WEEKLY FEATURE: Okada’s Chiller in Manila

The $2 billion Manila resort planned by Japanese billionaire Kazuo Okada (l.) is on the rocks again. His Philippine subsidiary has fired one of the partners it secured last year to comply with the country’s rules on local ownership. The other partner has quit the project. And PAGCOR seems to be getting a little anxious about the 2015 opening date.

Philippines’ Century Properties Group has asked a local court to prevent Kazuo Okada’s Universal Entertainment from terminating their agreement to jointly develop a US billion casino complex in the Entertainment City resort district on Manila Bay.

Century said it also sent a notice of dispute to Tokyo-based Universal and its Philippine subsidiaries challenging the validity of the termination, which Universal ordered after a second local partner, First Paramount Holdings 888, withdrew from the venture.

The partnerships were designed to resolve charges that Universal had sought to evade compliance with laws restricting foreign ownership of land to no more than 40 percent. In 2012, the Philippine Justice Department issued a legal opinion indicating the ownership structure of Eagle I Landholdings, Universal’s local affiliate, breached those laws because Aruze USA, Universal’s U.S.-based machine gaming supplier, effectively held 64 percent of Eagle I in the form of direct and indirect stakes.

Century agreed to acquire 36 percent of Eagle I as part of a deal that calls for Century to develop five hectares of the Entertainment City site. First Paramount agreed to buy 24 percent of Eagle 1.

In contesting the termination, Century said First Paramount’s withdrawal does not nullify its deal because an alternative partnership with another qualified Filipino company could be negotiated. The company alleges that Universal wanted changes in the agreement that would have eliminated its exclusive rights to the luxury commercial and residential portions of the project.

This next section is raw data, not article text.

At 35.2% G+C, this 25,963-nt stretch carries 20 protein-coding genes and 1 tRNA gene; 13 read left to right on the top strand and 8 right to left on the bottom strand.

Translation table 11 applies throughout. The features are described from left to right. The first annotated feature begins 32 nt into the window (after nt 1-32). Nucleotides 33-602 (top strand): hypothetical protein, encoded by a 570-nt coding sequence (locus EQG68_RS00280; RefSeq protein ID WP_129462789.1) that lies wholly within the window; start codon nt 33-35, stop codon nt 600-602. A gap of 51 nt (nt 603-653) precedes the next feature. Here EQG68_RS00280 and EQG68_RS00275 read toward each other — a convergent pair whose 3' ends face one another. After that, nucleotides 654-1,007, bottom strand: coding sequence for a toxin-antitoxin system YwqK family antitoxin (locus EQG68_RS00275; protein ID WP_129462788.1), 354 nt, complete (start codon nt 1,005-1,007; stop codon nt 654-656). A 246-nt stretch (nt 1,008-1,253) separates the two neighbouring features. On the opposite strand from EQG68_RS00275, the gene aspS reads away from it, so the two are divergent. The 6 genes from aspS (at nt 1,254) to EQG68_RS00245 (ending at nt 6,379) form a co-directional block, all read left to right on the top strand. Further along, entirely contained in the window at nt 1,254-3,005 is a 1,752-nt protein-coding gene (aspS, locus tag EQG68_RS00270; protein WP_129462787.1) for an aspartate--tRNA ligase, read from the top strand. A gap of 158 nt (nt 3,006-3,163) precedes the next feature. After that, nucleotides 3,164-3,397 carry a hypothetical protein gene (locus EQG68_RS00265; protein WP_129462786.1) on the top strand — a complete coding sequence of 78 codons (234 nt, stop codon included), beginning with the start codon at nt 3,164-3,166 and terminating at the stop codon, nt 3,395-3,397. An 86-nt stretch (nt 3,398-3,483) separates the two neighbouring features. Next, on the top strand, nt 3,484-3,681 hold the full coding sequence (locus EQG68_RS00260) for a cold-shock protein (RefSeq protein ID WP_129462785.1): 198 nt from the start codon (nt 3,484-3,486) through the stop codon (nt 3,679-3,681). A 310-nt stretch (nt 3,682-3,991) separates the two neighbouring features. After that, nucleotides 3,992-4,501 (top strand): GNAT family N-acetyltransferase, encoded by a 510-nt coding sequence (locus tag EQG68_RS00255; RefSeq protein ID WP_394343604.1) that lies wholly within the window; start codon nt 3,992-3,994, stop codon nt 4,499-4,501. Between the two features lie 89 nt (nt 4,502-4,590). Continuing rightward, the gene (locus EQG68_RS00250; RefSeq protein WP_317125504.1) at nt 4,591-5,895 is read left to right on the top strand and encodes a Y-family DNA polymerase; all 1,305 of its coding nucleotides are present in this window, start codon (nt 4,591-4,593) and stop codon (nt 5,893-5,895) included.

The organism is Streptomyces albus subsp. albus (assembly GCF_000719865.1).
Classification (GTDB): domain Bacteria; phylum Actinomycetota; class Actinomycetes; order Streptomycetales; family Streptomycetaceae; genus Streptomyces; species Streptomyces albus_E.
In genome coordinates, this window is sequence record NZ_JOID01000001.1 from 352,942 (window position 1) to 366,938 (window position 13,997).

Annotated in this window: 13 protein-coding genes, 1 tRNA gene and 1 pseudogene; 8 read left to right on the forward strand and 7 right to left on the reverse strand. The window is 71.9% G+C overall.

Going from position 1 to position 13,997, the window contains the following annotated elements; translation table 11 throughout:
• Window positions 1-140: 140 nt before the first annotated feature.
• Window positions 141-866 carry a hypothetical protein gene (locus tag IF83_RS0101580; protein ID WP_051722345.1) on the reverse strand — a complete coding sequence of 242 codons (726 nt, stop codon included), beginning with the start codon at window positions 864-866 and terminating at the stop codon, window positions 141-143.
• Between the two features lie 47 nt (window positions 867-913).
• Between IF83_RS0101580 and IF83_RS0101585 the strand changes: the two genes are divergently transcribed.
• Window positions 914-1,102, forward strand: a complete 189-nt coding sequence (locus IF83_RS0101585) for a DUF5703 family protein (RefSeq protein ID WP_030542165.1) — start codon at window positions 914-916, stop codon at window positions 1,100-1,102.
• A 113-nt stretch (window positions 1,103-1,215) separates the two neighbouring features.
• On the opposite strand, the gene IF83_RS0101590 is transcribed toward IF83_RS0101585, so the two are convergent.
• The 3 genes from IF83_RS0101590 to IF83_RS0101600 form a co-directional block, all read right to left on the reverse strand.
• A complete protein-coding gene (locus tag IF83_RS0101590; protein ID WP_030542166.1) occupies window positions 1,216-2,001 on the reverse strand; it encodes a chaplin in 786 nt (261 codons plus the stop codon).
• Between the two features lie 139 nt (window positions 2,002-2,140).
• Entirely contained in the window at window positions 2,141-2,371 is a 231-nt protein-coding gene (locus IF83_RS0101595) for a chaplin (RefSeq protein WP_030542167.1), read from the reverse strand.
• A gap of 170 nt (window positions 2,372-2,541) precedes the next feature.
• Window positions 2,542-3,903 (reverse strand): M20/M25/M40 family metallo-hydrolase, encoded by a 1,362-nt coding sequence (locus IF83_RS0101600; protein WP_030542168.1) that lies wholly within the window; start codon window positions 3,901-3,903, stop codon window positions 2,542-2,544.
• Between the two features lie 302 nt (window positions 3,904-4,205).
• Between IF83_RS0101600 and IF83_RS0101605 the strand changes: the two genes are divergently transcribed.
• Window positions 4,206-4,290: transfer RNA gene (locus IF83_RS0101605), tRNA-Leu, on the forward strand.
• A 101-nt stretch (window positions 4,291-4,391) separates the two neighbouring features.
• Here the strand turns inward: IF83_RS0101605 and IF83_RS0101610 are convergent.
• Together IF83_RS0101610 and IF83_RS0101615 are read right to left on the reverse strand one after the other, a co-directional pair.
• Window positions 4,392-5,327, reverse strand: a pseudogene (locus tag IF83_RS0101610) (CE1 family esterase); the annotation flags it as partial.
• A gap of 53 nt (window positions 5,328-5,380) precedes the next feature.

Construction, meanwhile, is reported to be proceeding swiftly at the site, known as Manila Bay Resorts, but the government says Okada and his companies need to resolve their various issues if they want to retain the license there.

The group also is under investigation by U.S. Justice Department and the Philippines’ National Bureau of Investigation on suspicions first reported by Reuters late in 2012 that bribes were paid to secure preferential treatment for Eagle I. Universal and Okada have denied those allegations and are suing Reuters in Tokyo for defamation.

“They need to open by 2015,” said Cristino Naguiat, who heads the national regulator, the Philippine Amusement and Gaming Corporation, which has issued four licenses at Entertainment City and owns the district. “But let me emphasize that they cannot open the casino unless they have addressed all issues such as the allegations of bribery and the land ownership requirement.”

Naguiat added, however, that he is optimistic.

“They’ve already spent more than $200 million to $300 million already for the project,” he said. ”I think they will do everything they can to resolve all pending issues.  From what I heard, they already have about 4,000 workers.”